The Southern Baptist Convention, the nation’s largest Protestant denomination, has been added as a defendant in a case alleging that a prominent layman and onetime Texas appeals court judge sexually abused a former office assistant over the course of several decades.
In a court document filed Jan. 12 in the District Court of Harris County, Texas, plaintiff Gareld Duane Rollins Jr. of Houston added to the claims of his $1 million suit filed Oct. 18. The suit alleges that the SBC and other defendants should be considered liable for abetting or concealing Paul Pressler’s conduct through their denominational, professional, or personal connections.
The amended petition claims the SBC, along with others, “fraudulently misrepresented and continue to misrepresent to the public in word and deed, including to Plaintiff Rollins and his mother, that Pressler was a Godlike, sexually safe, moral, and great person of the earth who, as a Magistrate, worked God’s wisdom and thus would not be sexually dangerous to minors.”
Asked for a reaction to the new claims, Roger S. Oldham, spokesman for the SBC Executive Committee, said: “We are satisfied the allegations about the SBC in the amended complaint are without merit.”
The plaintiff, now in his 50s, claims he was abused by Pressler, now in his 80s, starting when the plaintiff was around 14. Rollins alleges that the abuse continued when he was hired as a “boy Friday” in the judge’s home office and ended around 2004 when Rollins was rearrested and imprisoned for driving while intoxicated.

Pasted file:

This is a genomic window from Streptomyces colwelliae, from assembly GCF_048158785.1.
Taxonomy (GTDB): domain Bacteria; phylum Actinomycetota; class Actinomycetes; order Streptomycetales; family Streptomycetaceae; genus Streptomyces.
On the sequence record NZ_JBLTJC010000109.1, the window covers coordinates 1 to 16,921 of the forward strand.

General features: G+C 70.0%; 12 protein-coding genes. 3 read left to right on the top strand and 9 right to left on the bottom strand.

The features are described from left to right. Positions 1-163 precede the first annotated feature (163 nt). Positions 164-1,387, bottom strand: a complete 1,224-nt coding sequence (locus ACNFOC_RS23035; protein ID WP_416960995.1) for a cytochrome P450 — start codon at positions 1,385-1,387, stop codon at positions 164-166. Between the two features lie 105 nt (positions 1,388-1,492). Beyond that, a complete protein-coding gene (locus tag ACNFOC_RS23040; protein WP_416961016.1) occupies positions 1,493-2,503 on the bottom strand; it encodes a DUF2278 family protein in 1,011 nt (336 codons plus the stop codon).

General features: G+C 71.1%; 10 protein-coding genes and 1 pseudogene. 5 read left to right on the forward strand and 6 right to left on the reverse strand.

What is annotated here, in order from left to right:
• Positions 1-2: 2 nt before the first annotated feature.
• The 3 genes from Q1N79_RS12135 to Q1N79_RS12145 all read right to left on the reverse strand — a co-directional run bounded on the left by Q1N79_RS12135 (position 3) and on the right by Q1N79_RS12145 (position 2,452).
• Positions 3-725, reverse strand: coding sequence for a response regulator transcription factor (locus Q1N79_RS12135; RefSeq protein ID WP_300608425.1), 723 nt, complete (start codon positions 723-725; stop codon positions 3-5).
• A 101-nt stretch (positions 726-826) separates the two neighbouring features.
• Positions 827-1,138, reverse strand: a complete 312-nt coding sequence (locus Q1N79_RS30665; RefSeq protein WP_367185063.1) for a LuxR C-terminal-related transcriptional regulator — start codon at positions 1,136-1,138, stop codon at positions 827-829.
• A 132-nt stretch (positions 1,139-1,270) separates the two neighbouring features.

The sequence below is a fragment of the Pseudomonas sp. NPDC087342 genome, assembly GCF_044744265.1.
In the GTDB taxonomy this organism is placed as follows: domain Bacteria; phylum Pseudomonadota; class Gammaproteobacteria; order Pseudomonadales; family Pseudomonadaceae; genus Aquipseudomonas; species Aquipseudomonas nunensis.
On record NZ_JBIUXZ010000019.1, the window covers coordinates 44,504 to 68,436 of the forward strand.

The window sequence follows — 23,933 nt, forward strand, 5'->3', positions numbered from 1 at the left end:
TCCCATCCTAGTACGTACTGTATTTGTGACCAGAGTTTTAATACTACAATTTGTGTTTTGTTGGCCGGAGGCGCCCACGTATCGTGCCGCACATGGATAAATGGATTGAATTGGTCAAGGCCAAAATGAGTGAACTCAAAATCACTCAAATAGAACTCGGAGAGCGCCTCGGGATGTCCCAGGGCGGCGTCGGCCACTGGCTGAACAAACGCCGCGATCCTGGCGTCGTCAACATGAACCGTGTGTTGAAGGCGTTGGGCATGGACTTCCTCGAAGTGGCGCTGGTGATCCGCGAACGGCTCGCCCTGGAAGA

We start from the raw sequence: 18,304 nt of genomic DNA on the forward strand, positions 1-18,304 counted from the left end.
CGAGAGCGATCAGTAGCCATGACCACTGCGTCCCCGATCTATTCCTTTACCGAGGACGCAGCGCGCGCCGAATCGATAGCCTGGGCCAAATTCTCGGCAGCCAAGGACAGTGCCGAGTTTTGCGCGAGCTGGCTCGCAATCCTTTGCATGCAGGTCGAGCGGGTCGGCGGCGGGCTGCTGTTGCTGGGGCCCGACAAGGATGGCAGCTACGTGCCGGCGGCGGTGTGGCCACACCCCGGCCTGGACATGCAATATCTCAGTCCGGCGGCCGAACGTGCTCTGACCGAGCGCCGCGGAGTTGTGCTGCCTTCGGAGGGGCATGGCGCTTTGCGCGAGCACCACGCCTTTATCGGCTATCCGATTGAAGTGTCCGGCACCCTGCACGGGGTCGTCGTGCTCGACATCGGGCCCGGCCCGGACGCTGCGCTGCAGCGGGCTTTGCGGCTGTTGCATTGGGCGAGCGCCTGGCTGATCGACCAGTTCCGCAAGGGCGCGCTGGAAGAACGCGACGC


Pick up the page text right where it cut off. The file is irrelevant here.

In an earlier court document responding to the claims, Pressler and his wife, Nancy, a co-defendant, said they “categorically deny each and every allegation.”
Pressler’s attorney, Ted Tredennick, has said the suit’s claims cannot be taken seriously. In a Jan. 11 letter to the court, the lawyer said Rollins’ claims “fail” due to the statute of limitations and a prior settlement signed by the plaintiff in 2004.
The suit also names as defendants Southwestern Baptist Theological Seminary and its president, Paige Patterson, and Houston’s First Baptist Church. Their lawyers have rejected the allegations.
The legal documents describe the movement led by Pressler and Patterson starting in 1979 that turned the Southern Baptist Convention in a more conservative direction after deep theological battles. The suit claims that the movement was focused on power, which the suit called “a key ingredient in the abuse of children and women.”
With the addition of the SBC to the suit, Rollins, in his amended petition, said he now intends to prove that all the defendants have been negligent by putting their institutions’ reputations above the well-being of children.
Jared Woodfill, who along with his Houston-based Woodfill Law Firm was also named as a defendant, has said Rollins’ suit has no grounds.